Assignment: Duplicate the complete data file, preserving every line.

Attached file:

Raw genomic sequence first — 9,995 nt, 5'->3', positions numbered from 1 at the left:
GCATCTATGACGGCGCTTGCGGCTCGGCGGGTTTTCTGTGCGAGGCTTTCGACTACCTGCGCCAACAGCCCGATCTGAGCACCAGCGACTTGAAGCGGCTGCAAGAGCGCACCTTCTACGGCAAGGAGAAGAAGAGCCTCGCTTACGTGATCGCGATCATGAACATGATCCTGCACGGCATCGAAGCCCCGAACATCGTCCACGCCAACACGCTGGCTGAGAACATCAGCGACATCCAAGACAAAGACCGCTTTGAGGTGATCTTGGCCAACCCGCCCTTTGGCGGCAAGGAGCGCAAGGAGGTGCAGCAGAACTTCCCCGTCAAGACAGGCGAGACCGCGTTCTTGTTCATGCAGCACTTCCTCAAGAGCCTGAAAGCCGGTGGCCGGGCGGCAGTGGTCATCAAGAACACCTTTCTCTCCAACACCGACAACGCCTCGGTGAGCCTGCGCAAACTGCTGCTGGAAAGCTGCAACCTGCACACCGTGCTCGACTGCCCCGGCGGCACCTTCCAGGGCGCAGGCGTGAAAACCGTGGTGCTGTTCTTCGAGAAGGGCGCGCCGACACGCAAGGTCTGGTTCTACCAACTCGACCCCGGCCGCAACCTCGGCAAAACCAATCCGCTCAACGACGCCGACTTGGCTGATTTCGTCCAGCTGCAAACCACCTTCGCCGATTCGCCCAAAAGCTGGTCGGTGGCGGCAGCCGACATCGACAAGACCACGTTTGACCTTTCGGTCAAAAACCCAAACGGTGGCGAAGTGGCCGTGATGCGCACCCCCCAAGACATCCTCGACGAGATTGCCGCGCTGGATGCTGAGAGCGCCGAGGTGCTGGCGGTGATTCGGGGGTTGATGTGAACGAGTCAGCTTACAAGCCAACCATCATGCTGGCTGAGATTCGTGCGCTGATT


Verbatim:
Raw genomic sequence first — 9,995 nt, 5'->3', positions numbered from 1 at the left:
GCATCTATGACGGCGCTTGCGGCTCGGCGGGTTTTCTGTGCGAGGCTTTCGACTACCTGCGCCAACAGCCCGATCTGAGCACCAGCGACTTGAAGCGGCTGCAAGAGCGCACCTTCTACGGCAAGGAGAAGAAGAGCCTCGCTTACGTGATCGCGATCATGAACATGATCCTGCACGGCATCGAAGCCCCGAACATCGTCCACGCCAACACGCTGGCTGAGAACATCAGCGACATCCAAGACAAAGACCGCTTTGAGGTGATCTTGGCCAACCCGCCCTTTGGCGGCAAGGAGCGCAAGGAGGTGCAGCAGAACTTCCCCGTCAAGACAGGCGAGACCGCGTTCTTGTTCATGCAGCACTTCCTCAAGAGCCTGAAAGCCGGTGGCCGGGCGGCAGTGGTCATCAAGAACACCTTTCTCTCCAACACCGACAACGCCTCGGTGAGCCTGCGCAAACTGCTGCTGGAAAGCTGCAACCTGCACACCGTGCTCGACTGCCCCGGCGGCACCTTCCAGGGCGCAGGCGTGAAAACCGTGGTGCTGTTCTTCGAGAAGGGCGCGCCGACACGCAAGGTCTGGTTCTACCAACTCGACCCCGGCCGCAACCTCGGCAAAACCAATCCGCTCAACGACGCCGACTTGGCTGATTTCGTCCAGCTGCAAACCACCTTCGCCGATTCGCCCAAAAGCTGGTCGGTGGCGGCAGCCGACATCGACAAGACCACGTTTGACCTTTCGGTCAAAAACCCAAACGGTGGCGAAGTGGCCGTGATGCGCACCCCCCAAGACATCCTCGACGAGATTGCCGCGCTGGATGCTGAGAGCGCCGAGGTGCTGGCGGTGATTCGGGGGTTGATGTGAACGAGTCAGCTTACAAGCCAACCATCATGCTGGCTGAGATTCGTGCGCTGATT